4/17«The problem of dependence appears primarily as a problem of political dependence. The latter is a complex phenomenon, as it shows ideological-cultural aspects and more directly operational aspects related to the specific functionality of the system. However, even another type of dependence exists, which is manifestly interconnected with political dependence but also presents aspects and issues that can be subject to specific in-depth analysis: economic dependence. Political dependence and economic dependence are the two most relevant and generalized forms of social subordination; they are linked by an instrumentality relation, which usually sets political dependence as an instrument of economic dependence.» IT
5/17«Political dependence has an ideological-cultural aspect and an operational aspect. The ideological-cultural aspect is managed according to the acquisition of consent; therefore, it is instrumental to the operational aspect concerning the specific expression of political will, namely the constraints and compatibilities of political choices. In making these operational choices, large national parties have always referred to political behavior models where the weight of regional interests, particularly Sardinian interest, was commensurate with the poor political and party strength expressed by the Sardinian social context.» IT
6/17«In Sardinia, politics was not carried out as dialectical participation and debate about the prominent national choices, which should have always positively impacted the region. It was carried out as a marginalization, an agreement on local problems without a national scope, anchored only to the geographical and cultural borders of the island.
In this way, Sardinia has not pursued its amalgamation in a national dimension; it has instead become more and more isolated. This isolation has been characterized not by regaining that cultural, economic, and political autonomy always denied but rather by a situation of instrumentality and subordination to the prominent national choices. As a result, Sardinia has been a nonessential and completely irrelevant element in national politics. That is precisely the situation of dependence characterizing not a self-propelled and innovatory isolation but fruitless and ancillary isolation from a national community supinely and uncritically accepted on a cultural and political level.» IT
7/17«Based on these premises, it is not surprising that Sardinian politics always took place through successive and repetitious phases of vain revindication and political begging addressed to the state, leading to a fragmentation carried to the excess of political action at the local level, as displayed by the regional councils that have alternated up to now. Thereby, the exclusive focus on the dynamics of deviant power characterizing the political struggle in Sardinia was strengthened, alongside clientelism at all scales in the distribution of the scarce resources available. It follows the generalized welfarism toward agriculture and industry; and aid and relief policies for the agropastoral class, with no attempt to change the production factor combination for breeding and farming activities. As a result, monetary incentives have been used as the sum of the economic policy intervention by the public sector body and as a fundamental instrument of economic dependence.» IT
8/17«In Sardinia, the difficulties in regional planning and programming must be ascribed to these dysfunctional factors. A shattered political will, focused only on deviant power, could not but accentuate consumption as a dominant usage of monetary transfers that the region managed to obtain from the state. From an institutional standpoint, this favored the territorial subdivision of Sardinia into too many and too small areas and made it difficult to grasp the global dimension of the most relevant problems of the island.» IT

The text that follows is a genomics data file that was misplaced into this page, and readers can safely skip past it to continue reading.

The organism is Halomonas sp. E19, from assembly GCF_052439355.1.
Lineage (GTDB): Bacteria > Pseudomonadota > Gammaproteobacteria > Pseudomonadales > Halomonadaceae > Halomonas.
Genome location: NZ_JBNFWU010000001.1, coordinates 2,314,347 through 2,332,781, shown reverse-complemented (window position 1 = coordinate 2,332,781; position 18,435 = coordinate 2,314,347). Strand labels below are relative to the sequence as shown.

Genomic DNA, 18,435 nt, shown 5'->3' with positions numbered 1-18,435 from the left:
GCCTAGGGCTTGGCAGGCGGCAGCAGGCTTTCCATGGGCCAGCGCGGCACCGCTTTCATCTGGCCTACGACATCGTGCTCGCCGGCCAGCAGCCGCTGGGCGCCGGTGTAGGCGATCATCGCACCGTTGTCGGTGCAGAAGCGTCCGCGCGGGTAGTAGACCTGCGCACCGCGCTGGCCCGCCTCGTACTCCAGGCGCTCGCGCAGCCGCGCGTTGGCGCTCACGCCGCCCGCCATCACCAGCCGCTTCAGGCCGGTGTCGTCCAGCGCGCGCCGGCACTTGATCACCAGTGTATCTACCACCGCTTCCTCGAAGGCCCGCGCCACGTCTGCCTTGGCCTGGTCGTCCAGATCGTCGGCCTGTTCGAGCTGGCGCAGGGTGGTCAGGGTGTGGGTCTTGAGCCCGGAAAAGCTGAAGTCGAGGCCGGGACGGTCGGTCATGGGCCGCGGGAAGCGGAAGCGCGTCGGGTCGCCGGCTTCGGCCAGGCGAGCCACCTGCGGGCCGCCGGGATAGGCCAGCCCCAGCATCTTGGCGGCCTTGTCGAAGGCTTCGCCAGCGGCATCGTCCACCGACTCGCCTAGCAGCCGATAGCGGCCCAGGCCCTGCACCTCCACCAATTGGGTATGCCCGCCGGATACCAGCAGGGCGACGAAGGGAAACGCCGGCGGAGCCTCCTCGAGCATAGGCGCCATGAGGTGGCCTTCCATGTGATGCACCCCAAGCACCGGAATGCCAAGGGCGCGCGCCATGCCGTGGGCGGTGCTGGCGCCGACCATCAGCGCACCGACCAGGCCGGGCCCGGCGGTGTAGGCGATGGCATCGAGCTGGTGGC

9/17«The anomalous doom of Sardinia was to develop over the centuries, ultimately, a self-governing culture and society devoid of national self-awareness. The myriad of local cultures perfectly balanced in their being all too narrow because stereotypical and repetitive, obviously excluded the emergence of the idea of a nation, which would have entailed the leadership of one culture, with consequent assimilation of all other cultures into the local hegemonic one.» IT
10/17«In Sardinia, there was no bourgeois class understood as a social group characterized by an interest in development and, hence, by an attitude towards entrepreneurship and innovation. The merchant entrepreneur could not find a space in a non-market-oriented subsistence economy in which the production factor combination was not related to an interest in the social division of labor but took place within the family nucleus, depending on self-consumption.
Above all, the nonexistence of a bourgeois class, namely of a social group characterized by a primary interest in the marked-oriented combination of production factors, had a heavy and negative impact on the social and political development of the island. In France, meanwhile, the innovatory bourgeoisie was acquiring awareness of its social strength and, with the Revolution 1989, transformed into tiers état, leading to a radical change in social structures.» IT
11/17«It appears clearly, if we retrace the history of Sardinia from the late 1700s to the abolition of feudalism, that the rare occasions of rebellion have never involved a bourgeois social class. From the uprisings led by Angioi in 1796 to the conspiracy led by the family of the lawyer Salvatore Cadeddu in 1812, passing through the heroic sacrifice of notary Francesco Cilocco and theologian Francesco Sanna Corda who landed on the Aggius coast in 1802 to free Sardinia from the feudal rule, we face attempts that show the total absence of a base of consent (engaging, if not all, at least a part of the population) for the revolutionary instances.